College is undeniably a privileged time—a boundless arena of possibility. Even during the most horrific week of midterms you could possibly imagine, the status of “student” is still desirable because there is very little to lose and everything to gain in the pursuit of higher education. More so than probably any other time in our lives, we have the opportunity to write our futures. Whether or not we know exactly what kind of future we are writing for ourselves is the subject of UT’s newest show, The Shape of Things, which opens this Thursday.
Of course, the uncertainty of the future is a constant obsession for youth, especially students. In fact, we may be so concerned with getting through the week that we overlook truly important experiences in our lives. Such an experience occurs in the play’s opening scene, when a shy, reserved Adam (fourth-year Blake Obuchowski) has a chance encounter with the artsy, outgoing Evelyn (first-year Kim Siegel) as she is about to graffiti a statue.
The Biblical names should tip you off right away to the imminent relationship between the two. Evelyn has something to offer Adam, and it’s something much more than a shiny red apple. She tells Adam that she hates “false art.” Hence, she aims to rectify the monument’s blatant falseness with her can of spray paint. Both Adam and the audience get the impression that she knows exactly what she wants and how she’s going to get it.
Adam and Evelyn’s relationship seems to develop under the principle that opposites attract. At first, Adam’s timidness appears as a complement to Evelyn’s bold defiance. But here and there Evelyn offers little suggestions as to how Adam can improve himself. How much can a man change after a new haircut, a change of clothes, and a little time spent in the gym?
And here lies the fundamental question of the play: How much is Adam changing, and at what cost? His and other characters’ development throughout the play is highlighted by the minimalist set designed by third-year Jayne Battista. Composed mostly of multifunctional cubes, the smallest shifts in the set are crucial to the development of the story. These tiny changes reflect the significance of the very gradual, but substantial, character development throughout the play.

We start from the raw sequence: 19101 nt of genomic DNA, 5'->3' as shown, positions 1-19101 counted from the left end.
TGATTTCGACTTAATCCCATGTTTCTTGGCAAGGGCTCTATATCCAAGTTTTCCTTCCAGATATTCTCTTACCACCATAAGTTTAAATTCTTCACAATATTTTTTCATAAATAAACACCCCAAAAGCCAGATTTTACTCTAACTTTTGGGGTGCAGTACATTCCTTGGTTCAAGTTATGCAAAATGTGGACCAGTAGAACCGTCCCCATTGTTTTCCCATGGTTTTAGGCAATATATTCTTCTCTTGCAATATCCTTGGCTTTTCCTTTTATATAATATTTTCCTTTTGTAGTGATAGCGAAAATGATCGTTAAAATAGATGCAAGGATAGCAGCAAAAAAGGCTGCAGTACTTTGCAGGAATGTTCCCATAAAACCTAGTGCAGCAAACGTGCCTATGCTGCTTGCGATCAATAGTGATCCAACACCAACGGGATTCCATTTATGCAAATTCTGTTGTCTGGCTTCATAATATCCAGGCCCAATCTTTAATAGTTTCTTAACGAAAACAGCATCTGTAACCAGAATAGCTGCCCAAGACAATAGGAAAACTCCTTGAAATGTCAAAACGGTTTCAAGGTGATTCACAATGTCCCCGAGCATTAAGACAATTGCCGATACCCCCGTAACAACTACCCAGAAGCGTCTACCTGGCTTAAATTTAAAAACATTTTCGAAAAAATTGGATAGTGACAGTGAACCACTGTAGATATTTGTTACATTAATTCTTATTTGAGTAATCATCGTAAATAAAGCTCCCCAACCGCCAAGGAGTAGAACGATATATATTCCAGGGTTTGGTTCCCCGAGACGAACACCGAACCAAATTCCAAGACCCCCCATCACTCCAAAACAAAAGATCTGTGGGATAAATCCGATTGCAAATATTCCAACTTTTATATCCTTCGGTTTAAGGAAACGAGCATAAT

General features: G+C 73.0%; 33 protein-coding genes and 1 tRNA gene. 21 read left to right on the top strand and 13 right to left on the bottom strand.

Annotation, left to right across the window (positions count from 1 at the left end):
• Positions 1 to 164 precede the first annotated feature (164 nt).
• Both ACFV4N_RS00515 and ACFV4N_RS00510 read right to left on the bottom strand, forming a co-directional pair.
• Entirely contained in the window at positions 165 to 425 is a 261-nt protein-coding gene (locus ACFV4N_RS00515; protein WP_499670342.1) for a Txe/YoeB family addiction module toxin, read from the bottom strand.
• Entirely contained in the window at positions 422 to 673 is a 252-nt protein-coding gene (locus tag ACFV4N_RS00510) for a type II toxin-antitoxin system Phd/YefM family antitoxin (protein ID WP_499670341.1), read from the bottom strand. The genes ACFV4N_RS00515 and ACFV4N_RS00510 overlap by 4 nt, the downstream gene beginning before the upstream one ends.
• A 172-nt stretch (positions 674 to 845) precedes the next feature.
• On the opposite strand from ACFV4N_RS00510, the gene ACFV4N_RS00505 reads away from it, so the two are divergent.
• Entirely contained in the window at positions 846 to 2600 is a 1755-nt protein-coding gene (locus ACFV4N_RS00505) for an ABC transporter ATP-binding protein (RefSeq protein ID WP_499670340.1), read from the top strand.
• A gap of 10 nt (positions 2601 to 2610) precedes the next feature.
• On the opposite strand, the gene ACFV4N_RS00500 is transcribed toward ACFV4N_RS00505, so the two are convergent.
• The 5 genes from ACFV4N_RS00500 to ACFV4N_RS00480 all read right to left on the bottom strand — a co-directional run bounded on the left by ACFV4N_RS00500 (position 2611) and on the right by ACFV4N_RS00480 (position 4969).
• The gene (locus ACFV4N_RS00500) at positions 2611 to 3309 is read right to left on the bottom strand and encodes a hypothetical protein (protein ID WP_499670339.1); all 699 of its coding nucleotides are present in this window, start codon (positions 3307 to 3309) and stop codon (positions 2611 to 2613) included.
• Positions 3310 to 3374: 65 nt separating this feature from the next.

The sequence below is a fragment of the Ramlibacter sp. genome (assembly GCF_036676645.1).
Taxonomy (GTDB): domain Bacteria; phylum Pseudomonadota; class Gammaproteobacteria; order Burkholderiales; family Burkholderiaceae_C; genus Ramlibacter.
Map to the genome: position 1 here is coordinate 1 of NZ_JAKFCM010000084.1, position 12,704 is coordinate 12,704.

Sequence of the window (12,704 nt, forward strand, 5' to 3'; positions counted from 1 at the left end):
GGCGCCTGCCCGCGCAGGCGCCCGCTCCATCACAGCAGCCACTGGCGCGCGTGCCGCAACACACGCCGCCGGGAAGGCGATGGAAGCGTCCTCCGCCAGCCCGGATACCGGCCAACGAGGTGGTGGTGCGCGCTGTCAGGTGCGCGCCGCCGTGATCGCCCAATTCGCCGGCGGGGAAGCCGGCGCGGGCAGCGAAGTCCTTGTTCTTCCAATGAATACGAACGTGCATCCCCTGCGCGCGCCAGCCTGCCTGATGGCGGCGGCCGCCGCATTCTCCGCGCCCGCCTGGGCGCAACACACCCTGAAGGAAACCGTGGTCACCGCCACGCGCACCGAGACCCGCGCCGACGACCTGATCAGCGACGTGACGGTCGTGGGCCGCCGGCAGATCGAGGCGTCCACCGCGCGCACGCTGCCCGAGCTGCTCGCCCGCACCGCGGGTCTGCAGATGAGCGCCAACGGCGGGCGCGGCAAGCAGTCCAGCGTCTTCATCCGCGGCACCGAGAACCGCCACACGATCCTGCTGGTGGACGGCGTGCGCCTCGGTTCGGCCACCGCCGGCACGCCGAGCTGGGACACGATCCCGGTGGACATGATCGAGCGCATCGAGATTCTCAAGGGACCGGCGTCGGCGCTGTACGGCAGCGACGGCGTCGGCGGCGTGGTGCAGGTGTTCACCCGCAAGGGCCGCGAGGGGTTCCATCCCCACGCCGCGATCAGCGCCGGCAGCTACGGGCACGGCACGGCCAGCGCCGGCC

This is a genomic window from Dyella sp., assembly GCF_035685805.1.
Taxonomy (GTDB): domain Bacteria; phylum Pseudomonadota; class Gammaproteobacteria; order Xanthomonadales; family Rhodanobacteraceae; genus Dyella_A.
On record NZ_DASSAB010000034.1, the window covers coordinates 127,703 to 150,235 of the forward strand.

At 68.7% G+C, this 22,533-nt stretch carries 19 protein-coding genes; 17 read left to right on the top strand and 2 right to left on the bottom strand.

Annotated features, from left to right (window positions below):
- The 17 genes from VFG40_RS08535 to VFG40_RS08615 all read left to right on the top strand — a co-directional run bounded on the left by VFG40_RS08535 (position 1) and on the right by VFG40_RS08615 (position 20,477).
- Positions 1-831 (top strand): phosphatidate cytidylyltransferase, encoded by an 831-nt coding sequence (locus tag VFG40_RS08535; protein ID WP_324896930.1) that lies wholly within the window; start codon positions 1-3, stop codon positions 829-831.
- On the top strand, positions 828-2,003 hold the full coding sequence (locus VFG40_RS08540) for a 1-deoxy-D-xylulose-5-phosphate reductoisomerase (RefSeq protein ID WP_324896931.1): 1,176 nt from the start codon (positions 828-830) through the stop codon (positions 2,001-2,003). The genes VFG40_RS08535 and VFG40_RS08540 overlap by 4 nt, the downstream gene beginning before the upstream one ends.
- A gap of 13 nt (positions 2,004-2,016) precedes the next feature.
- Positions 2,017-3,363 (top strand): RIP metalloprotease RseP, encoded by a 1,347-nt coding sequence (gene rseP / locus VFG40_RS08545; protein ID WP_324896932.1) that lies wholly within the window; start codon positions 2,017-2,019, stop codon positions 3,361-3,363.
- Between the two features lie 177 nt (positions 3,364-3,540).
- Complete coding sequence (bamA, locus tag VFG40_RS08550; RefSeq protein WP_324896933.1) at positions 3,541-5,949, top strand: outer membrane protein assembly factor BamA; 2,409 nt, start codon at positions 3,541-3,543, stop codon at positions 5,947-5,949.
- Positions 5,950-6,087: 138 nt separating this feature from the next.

This gradual development is intrinsic to the acting style chosen by the director, fourth-year Toby Tieger. “This play involves them [the actors] speaking in what goes for a naturalistic style of speech,” Tieger says. “[The actors] have to, when the other person is talking, start speaking in response to them while they’re still talking—so cutting each other off constantly—so it’s this flow of sound that never stops.” Because this naturalistic style speeds up the pace of the dialogue, it requires intense concentration and cooperation among the actors: Obuchowski, Siegel, first-year Emilie Cohman, and second-year Adam Rosenthal.
In developing the naturalistic style, Tieger said he guided his actors using extremely different acting styles. During one rehearsal, he had the actors initially perform a scene in monotone while facing away from each other. Then, the actors performed the same scene in the style of a Spanish soap opera. By talking to his actors about what aspects of these divergent styles worked, and which didn’t, Tieger was able to determine how the naturalistic style should sound in the context of this play.
This manner of speaking also makes the actors seem much more plausible as everyday students. The play’s connection to the average college student’s anxieties is inescapable. If the ending of the play is more than a little ambiguous, one message is clear: We are rarely aware of the tiny, accumulated shifts in our character that fundamentally change who we are.